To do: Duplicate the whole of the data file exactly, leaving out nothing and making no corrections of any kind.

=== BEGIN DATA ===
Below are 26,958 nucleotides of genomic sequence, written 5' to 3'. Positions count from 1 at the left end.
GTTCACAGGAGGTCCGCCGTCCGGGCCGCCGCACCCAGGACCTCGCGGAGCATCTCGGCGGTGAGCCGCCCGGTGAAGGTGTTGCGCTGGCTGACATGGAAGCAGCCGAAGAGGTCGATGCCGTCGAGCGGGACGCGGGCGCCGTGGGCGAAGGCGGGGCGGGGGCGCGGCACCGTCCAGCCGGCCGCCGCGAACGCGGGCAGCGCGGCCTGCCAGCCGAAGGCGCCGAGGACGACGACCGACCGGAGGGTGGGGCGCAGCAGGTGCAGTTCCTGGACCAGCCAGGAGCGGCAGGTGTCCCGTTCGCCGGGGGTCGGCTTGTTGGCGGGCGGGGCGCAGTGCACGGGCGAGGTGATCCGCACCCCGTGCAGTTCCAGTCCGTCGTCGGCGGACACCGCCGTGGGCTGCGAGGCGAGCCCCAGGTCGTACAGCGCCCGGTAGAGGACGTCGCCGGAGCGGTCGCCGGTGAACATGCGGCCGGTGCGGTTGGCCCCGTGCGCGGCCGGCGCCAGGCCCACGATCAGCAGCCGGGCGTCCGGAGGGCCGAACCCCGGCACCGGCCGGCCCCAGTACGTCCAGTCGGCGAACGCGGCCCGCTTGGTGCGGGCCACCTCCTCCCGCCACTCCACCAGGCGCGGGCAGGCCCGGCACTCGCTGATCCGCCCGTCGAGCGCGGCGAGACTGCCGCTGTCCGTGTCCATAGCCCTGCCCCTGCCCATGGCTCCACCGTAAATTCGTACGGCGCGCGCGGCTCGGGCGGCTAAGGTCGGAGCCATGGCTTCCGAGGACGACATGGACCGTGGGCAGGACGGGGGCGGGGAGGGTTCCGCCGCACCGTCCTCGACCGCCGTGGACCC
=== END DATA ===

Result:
Below are 26,958 nucleotides of genomic sequence, written 5' to 3'. Positions count from 1 at the left end.
GTTCACAGGAGGTCCGCCGTCCGGGCCGCCGCACCCAGGACCTCGCGGAGCATCTCGGCGGTGAGCCGCCCGGTGAAGGTGTTGCGCTGGCTGACATGGAAGCAGCCGAAGAGGTCGATGCCGTCGAGCGGGACGCGGGCGCCGTGGGCGAAGGCGGGGCGGGGGCGCGGCACCGTCCAGCCGGCCGCCGCGAACGCGGGCAGCGCGGCCTGCCAGCCGAAGGCGCCGAGGACGACGACCGACCGGAGGGTGGGGCGCAGCAGGTGCAGTTCCTGGACCAGCCAGGAGCGGCAGGTGTCCCGTTCGCCGGGGGTCGGCTTGTTGGCGGGCGGGGCGCAGTGCACGGGCGAGGTGATCCGCACCCCGTGCAGTTCCAGTCCGTCGTCGGCGGACACCGCCGTGGGCTGCGAGGCGAGCCCCAGGTCGTACAGCGCCCGGTAGAGGACGTCGCCGGAGCGGTCGCCGGTGAACATGCGGCCGGTGCGGTTGGCCCCGTGCGCGGCCGGCGCCAGGCCCACGATCAGCAGCCGGGCGTCCGGAGGGCCGAACCCCGGCACCGGCCGGCCCCAGTACGTCCAGTCGGCGAACGCGGCCCGCTTGGTGCGGGCCACCTCCTCCCGCCACTCCACCAGGCGCGGGCAGGCCCGGCACTCGCTGATCCGCCCGTCGAGCGCGGCGAGACTGCCGCTGTCCGTGTCCATAGCCCTGCCCCTGCCCATGGCTCCACCGTAAATTCGTACGGCGCGCGCGGCTCGGGCGGCTAAGGTCGGAGCCATGGCTTCCGAGGACGACATGGACCGTGGGCAGGACGGGGGCGGGGAGGGTTCCGCCGCACCGTCCTCGACCGCCGTGGACCC